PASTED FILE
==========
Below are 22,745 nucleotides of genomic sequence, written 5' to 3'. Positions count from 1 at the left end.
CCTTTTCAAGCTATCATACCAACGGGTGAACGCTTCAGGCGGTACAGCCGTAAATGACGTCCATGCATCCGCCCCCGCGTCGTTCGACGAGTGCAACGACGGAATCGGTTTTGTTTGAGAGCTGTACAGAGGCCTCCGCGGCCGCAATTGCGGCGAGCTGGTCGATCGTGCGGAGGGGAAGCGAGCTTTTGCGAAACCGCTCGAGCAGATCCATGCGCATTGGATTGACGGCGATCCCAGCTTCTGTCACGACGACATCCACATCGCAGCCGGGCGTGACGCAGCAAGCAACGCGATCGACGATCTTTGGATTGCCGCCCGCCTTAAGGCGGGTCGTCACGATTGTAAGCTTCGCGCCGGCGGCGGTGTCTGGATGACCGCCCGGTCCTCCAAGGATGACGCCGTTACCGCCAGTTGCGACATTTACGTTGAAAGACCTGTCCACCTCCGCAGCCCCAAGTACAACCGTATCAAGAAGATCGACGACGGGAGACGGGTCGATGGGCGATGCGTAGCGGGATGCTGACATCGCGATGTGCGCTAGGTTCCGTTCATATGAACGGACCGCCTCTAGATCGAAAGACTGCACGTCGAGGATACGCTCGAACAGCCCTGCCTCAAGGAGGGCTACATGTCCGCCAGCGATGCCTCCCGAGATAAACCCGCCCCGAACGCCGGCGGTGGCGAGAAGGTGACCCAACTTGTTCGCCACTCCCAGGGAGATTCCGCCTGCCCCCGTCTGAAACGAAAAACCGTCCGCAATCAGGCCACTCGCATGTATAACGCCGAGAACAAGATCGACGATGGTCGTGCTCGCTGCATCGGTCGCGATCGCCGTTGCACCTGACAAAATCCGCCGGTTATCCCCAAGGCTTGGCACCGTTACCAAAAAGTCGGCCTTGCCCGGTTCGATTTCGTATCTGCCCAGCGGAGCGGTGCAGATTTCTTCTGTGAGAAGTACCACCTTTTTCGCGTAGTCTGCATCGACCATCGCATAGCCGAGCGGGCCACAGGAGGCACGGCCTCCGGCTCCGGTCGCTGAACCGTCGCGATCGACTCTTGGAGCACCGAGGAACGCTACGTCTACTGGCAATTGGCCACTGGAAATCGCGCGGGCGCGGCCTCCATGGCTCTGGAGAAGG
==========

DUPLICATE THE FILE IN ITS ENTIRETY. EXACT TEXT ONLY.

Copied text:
Below are 22,745 nucleotides of genomic sequence, written 5' to 3'. Positions count from 1 at the left end.
CCTTTTCAAGCTATCATACCAACGGGTGAACGCTTCAGGCGGTACAGCCGTAAATGACGTCCATGCATCCGCCCCCGCGTCGTTCGACGAGTGCAACGACGGAATCGGTTTTGTTTGAGAGCTGTACAGAGGCCTCCGCGGCCGCAATTGCGGCGAGCTGGTCGATCGTGCGGAGGGGAAGCGAGCTTTTGCGAAACCGCTCGAGCAGATCCATGCGCATTGGATTGACGGCGATCCCAGCTTCTGTCACGACGACATCCACATCGCAGCCGGGCGTGACGCAGCAAGCAACGCGATCGACGATCTTTGGATTGCCGCCCGCCTTAAGGCGGGTCGTCACGATTGTAAGCTTCGCGCCGGCGGCGGTGTCTGGATGACCGCCCGGTCCTCCAAGGATGACGCCGTTACCGCCAGTTGCGACATTTACGTTGAAAGACCTGTCCACCTCCGCAGCCCCAAGTACAACCGTATCAAGAAGATCGACGACGGGAGACGGGTCGATGGGCGATGCGTAGCGGGATGCTGACATCGCGATGTGCGCTAGGTTCCGTTCATATGAACGGACCGCCTCTAGATCGAAAGACTGCACGTCGAGGATACGCTCGAACAGCCCTGCCTCAAGGAGGGCTACATGTCCGCCAGCGATGCCTCCCGAGATAAACCCGCCCCGAACGCCGGCGGTGGCGAGAAGGTGACCCAACTTGTTCGCCACTCCCAGGGAGATTCCGCCTGCCCCCGTCTGAAACGAAAAACCGTCCGCAATCAGGCCACTCGCATGTATAACGCCGAGAACAAGATCGACGATGGTCGTGCTCGCTGCATCGGTCGCGATCGCCGTTGCACCTGACAAAATCCGCCGGTTATCCCCAAGGCTTGGCACCGTTACCAAAAAGTCGGCCTTGCCCGGTTCGATTTCGTATCTGCCCAGCGGAGCGGTGCAGATTTCTTCTGTGAGAAGTACCACCTTTTTCGCGTAGTCTGCATCGACCATCGCATAGCCGAGCGGGCCACAGGAGGCACGGCCTCCGGCTCCGGTCGCTGAACCGTCGCGATCGACTCTTGGAGCACCGAGGAACGCTACGTCTACTGGCAATTGGCCACTGGAAATCGCGCGGGCGCGGCCTCCATGGCTCTGGAGAAGG